There’s a little over five years until the start of the World Cup in Qatar, and the organisers already feel it’s getting close. Without doubt, it's far closer than back at the end of 2008 when they started working on the bid, which of course would go on to win.
Naser Al Khater, assistant secretary general, Sakis Batsilas, chief operating officer director and Mattias Krug, chief international press officer, paid a visit to AS, with the happy expectation of those who know they are in charge of something major: "We’re very happy with the progress. We’ve re-opened the first of our stadiums, the Khalifa, and in 2018 we’ll open two more. We think they’ll all be ready by 2020. And it’s not just the stadiums that are coming along well, it’s also all the infrastructure”, says Al Khater.
Qatar 2022 aiming for 1.5 million fans
Dressed in a sharp blue suit, exuding a clear sense of humour and speaking the English he learnt as a student in Boston, Al Khater is optimistic about how the fans will accept their World Cup: “We hope between 1.1 and 1.5 million fans will come. That would be more than Brazil (600,000) and South Africa (500,000) and it would be record. You need to remember that Qatar is just four hours from a number of cities in India with more than two million inhabitants, and China is close too. This World Cup will be different to previous tournaments. It will be an opportunity to introduce Arab culture to the world and counteract negative stereotypes”.
Qatar 2022: November to December
The 2022 World Cup will be the first to be held in the autumn (from 21 November to 18 December), which will require changes to the footballing calendar: “It was FIFA who decided the dates, not us. All the major leagues agreed with the change. The heat? In Brazil, it was nearly 40 degrees in Fortaleza. Qatar will have air conditioned stadiums, but in November and December that won’t be necessary. Cooling technology is advancing in every sector, not just sport. The final of the Emir Cup was held in Doha a few months back and it was 41 degrees outside, and 19 degrees in the stadium”, says Al Khater. “One important thing about this World Cup is that by playing in the middle of the season the players will be coming when they are in great condition. They won’t be travelling a long way and they won’t be tired. We only need a bit of luck for this to be an incredible World Cup”.
There’s another thing that makes Qatar stand out: convenience. “The teams and fans won’t have to travel inside the country or change hotels during the tournament, because everything is so close. In fact, technically you could watch three games in a day. The metro, which is planned for 2019 or 2020, will connect all the stadiums, with the exception of Al Khor, which will be connected by buses. When you go to Disney World you want to have everything right by you, well Qatar is like that”, continues Al Khater.
Qatar 2022 legacy
“We’ll have eight or nine stadiums, not more than nine. All of them will be new, with the exception of the Khalifa, which has been renovated. The opening match and the final will be in Lusail. And the legacy plans are already in place: some stadiums will be used by Qatar clubs, while others will be used for other purposes. What happened with some stadiums in South Africa and Brazil won’t happen here. FIFA are currently carrying out inspections every two to three months and they’re very happy with how things are going”.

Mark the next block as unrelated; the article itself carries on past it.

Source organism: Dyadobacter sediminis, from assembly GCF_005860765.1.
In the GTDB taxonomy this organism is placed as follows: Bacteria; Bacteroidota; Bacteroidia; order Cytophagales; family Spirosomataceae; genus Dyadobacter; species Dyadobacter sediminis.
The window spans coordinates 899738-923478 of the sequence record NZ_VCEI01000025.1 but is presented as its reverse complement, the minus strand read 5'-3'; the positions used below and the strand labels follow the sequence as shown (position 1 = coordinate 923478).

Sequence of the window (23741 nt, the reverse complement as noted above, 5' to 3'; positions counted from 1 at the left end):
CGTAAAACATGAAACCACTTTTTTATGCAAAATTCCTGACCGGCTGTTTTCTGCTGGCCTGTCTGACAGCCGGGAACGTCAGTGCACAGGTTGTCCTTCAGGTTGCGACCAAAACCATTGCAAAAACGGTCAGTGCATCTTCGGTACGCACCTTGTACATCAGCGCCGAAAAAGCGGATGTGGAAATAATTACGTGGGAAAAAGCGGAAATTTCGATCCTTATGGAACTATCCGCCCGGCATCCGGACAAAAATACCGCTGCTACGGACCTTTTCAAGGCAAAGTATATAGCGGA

Another common talking point is alcohol: “There will be alcohol, but in determined locations We want our guests to be happy. But we do think this World Cup will be more family orientated and different to previous tournaments”, explains Al Khater.
Qatar has been much criticised since the announcement that it had won the rights to host the World Cup, with much of the loudest disapproval coming from English-speaking countries: “In general terms public opinion of us has improved. People have started to recognise the efforts we’ve made and the steps we’ve taken. The conditions of the construction workers remains a focus, but people also recognise that we’ve changed the laws to improve the situation. Right now there are 15,000 construction workers involved, with another 400 in the organisation, which will rise to 700”.
The blockade of Qatar led by Saudi Arabia has complicated the situation: “Of course, it’s not helped. Most of our neighbours support the World Cup in Qatar. I’m not talking about the leaders, but the people. We strongly believe sport and politics shouldn’t be mixed”, says Al Khater.
Tourism boost from Qatar World Cup
The tournament is likely to have a major economic impact on the country. “In the coming years, 25% of our economy will come from things other than oil and gas. With the World Cup the tourism sector will grow. People are very excited about the World Cup in Qatar; if the support for the tournament previously was 70% then right now it’s 100%. And we also have the opportunity to grow our reputation as a country.”
The security at the World Cup is of course another subject that Al Khater is deeply focused on: “We’re working hard on that aspect. We have periodic meetings with Interpol. And we’re sending 85 people to Russia to see how they do it; the Russians are very strong on security aspects. In November we’ll have the first Major Event Security conference in Doha. Of course we’re taking terrorism seriously, but Qatar hasn’t had a problem in that area, so it's not a bigger issue than any of the other elements. We’re focused on everything that needs to be done to ensure the tournament is a success. We’re very excited to be hosting the World Cup”.